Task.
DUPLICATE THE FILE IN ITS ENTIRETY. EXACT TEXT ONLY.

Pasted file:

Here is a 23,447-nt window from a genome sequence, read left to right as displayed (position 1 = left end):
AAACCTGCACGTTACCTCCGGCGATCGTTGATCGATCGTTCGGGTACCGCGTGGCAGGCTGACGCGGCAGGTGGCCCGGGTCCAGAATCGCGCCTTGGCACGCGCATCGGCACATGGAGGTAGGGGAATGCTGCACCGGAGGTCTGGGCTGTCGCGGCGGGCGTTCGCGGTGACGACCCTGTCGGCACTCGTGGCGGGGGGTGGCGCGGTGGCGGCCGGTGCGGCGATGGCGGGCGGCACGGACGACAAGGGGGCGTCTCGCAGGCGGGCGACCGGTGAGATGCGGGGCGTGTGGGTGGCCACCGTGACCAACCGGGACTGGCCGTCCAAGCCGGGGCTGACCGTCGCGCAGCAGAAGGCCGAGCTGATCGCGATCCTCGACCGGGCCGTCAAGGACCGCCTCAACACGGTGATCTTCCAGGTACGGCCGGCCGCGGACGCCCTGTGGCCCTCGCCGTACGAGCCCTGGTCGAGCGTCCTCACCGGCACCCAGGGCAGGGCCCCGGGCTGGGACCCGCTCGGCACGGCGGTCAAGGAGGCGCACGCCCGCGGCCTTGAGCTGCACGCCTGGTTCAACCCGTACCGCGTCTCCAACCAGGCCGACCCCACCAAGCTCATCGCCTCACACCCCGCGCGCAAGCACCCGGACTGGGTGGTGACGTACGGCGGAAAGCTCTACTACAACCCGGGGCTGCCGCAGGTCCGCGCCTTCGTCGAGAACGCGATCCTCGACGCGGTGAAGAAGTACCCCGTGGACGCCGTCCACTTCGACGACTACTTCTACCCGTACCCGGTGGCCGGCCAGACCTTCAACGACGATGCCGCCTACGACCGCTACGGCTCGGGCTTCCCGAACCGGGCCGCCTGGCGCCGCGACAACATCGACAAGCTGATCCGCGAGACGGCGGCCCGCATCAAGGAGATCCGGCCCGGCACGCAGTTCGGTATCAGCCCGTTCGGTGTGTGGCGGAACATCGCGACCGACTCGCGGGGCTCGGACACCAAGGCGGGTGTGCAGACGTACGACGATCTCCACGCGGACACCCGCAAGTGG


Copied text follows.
Here is a 23,447-nt window from a genome sequence, read left to right as displayed (position 1 = left end):
AAACCTGCACGTTACCTCCGGCGATCGTTGATCGATCGTTCGGGTACCGCGTGGCAGGCTGACGCGGCAGGTGGCCCGGGTCCAGAATCGCGCCTTGGCACGCGCATCGGCACATGGAGGTAGGGGAATGCTGCACCGGAGGTCTGGGCTGTCGCGGCGGGCGTTCGCGGTGACGACCCTGTCGGCACTCGTGGCGGGGGGTGGCGCGGTGGCGGCCGGTGCGGCGATGGCGGGCGGCACGGACGACAAGGGGGCGTCTCGCAGGCGGGCGACCGGTGAGATGCGGGGCGTGTGGGTGGCCACCGTGACCAACCGGGACTGGCCGTCCAAGCCGGGGCTGACCGTCGCGCAGCAGAAGGCCGAGCTGATCGCGATCCTCGACCGGGCCGTCAAGGACCGCCTCAACACGGTGATCTTCCAGGTACGGCCGGCCGCGGACGCCCTGTGGCCCTCGCCGTACGAGCCCTGGTCGAGCGTCCTCACCGGCACCCAGGGCAGGGCCCCGGGCTGGGACCCGCTCGGCACGGCGGTCAAGGAGGCGCACGCCCGCGGCCTTGAGCTGCACGCCTGGTTCAACCCGTACCGCGTCTCCAACCAGGCCGACCCCACCAAGCTCATCGCCTCACACCCCGCGCGCAAGCACCCGGACTGGGTGGTGACGTACGGCGGAAAGCTCTACTACAACCCGGGGCTGCCGCAGGTCCGCGCCTTCGTCGAGAACGCGATCCTCGACGCGGTGAAGAAGTACCCCGTGGACGCCGTCCACTTCGACGACTACTTCTACCCGTACCCGGTGGCCGGCCAGACCTTCAACGACGATGCCGCCTACGACCGCTACGGCTCGGGCTTCCCGAACCGGGCCGCCTGGCGCCGCGACAACATCGACAAGCTGATCCGCGAGACGGCGGCCCGCATCAAGGAGATCCGGCCCGGCACGCAGTTCGGTATCAGCCCGTTCGGTGTGTGGCGGAACATCGCGACCGACTCGCGGGGCTCGGACACCAAGGCGGGTGTGCAGACGTACGACGATCTCCACGCGGACACCCGCAAGTGG